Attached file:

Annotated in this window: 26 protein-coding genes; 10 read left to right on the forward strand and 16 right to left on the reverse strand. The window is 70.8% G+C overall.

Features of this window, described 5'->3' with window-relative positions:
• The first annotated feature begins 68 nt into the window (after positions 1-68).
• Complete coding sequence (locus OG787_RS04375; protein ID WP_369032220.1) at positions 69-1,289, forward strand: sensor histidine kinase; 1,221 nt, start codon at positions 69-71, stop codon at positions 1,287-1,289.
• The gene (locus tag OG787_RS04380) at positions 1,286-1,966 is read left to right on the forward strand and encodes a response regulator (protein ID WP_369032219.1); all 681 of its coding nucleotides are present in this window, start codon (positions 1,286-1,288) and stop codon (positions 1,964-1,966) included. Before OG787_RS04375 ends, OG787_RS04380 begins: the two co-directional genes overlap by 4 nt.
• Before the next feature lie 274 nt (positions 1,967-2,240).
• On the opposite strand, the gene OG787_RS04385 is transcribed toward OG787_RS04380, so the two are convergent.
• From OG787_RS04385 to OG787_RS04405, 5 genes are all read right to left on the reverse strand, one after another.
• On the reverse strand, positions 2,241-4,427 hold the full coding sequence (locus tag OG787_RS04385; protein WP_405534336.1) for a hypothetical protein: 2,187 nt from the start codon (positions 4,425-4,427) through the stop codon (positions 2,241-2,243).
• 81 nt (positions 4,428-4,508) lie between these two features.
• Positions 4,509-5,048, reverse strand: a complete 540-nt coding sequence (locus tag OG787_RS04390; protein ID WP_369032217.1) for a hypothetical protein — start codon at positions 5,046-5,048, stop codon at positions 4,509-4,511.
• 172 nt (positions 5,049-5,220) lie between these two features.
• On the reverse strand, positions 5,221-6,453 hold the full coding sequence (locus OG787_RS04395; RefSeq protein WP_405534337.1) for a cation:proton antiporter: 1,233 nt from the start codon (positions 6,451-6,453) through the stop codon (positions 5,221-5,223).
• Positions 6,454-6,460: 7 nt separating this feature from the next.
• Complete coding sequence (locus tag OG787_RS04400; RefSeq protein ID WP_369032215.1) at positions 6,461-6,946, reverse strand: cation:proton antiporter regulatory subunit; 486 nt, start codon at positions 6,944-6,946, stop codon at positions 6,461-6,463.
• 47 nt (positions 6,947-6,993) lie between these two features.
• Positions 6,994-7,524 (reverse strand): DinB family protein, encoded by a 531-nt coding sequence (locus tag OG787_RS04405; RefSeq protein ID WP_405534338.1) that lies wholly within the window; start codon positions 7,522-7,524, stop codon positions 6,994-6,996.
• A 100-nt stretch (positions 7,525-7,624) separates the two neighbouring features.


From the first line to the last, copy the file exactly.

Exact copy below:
Annotated in this window: 26 protein-coding genes; 10 read left to right on the forward strand and 16 right to left on the reverse strand. The window is 70.8% G+C overall.

Features of this window, described 5'->3' with window-relative positions:
• The first annotated feature begins 68 nt into the window (after positions 1-68).
• Complete coding sequence (locus OG787_RS04375; protein ID WP_369032220.1) at positions 69-1,289, forward strand: sensor histidine kinase; 1,221 nt, start codon at positions 69-71, stop codon at positions 1,287-1,289.
• The gene (locus tag OG787_RS04380) at positions 1,286-1,966 is read left to right on the forward strand and encodes a response regulator (protein ID WP_369032219.1); all 681 of its coding nucleotides are present in this window, start codon (positions 1,286-1,288) and stop codon (positions 1,964-1,966) included. Before OG787_RS04375 ends, OG787_RS04380 begins: the two co-directional genes overlap by 4 nt.
• Before the next feature lie 274 nt (positions 1,967-2,240).
• On the opposite strand, the gene OG787_RS04385 is transcribed toward OG787_RS04380, so the two are convergent.
• From OG787_RS04385 to OG787_RS04405, 5 genes are all read right to left on the reverse strand, one after another.
• On the reverse strand, positions 2,241-4,427 hold the full coding sequence (locus tag OG787_RS04385; protein WP_405534336.1) for a hypothetical protein: 2,187 nt from the start codon (positions 4,425-4,427) through the stop codon (positions 2,241-2,243).
• 81 nt (positions 4,428-4,508) lie between these two features.
• Positions 4,509-5,048, reverse strand: a complete 540-nt coding sequence (locus tag OG787_RS04390; protein ID WP_369032217.1) for a hypothetical protein — start codon at positions 5,046-5,048, stop codon at positions 4,509-4,511.
• 172 nt (positions 5,049-5,220) lie between these two features.
• On the reverse strand, positions 5,221-6,453 hold the full coding sequence (locus OG787_RS04395; RefSeq protein WP_405534337.1) for a cation:proton antiporter: 1,233 nt from the start codon (positions 6,451-6,453) through the stop codon (positions 5,221-5,223).
• Positions 6,454-6,460: 7 nt separating this feature from the next.
• Complete coding sequence (locus tag OG787_RS04400; RefSeq protein ID WP_369032215.1) at positions 6,461-6,946, reverse strand: cation:proton antiporter regulatory subunit; 486 nt, start codon at positions 6,944-6,946, stop codon at positions 6,461-6,463.
• 47 nt (positions 6,947-6,993) lie between these two features.
• Positions 6,994-7,524 (reverse strand): DinB family protein, encoded by a 531-nt coding sequence (locus tag OG787_RS04405; RefSeq protein ID WP_405534338.1) that lies wholly within the window; start codon positions 7,522-7,524, stop codon positions 6,994-6,996.
• A 100-nt stretch (positions 7,525-7,624) separates the two neighbouring features.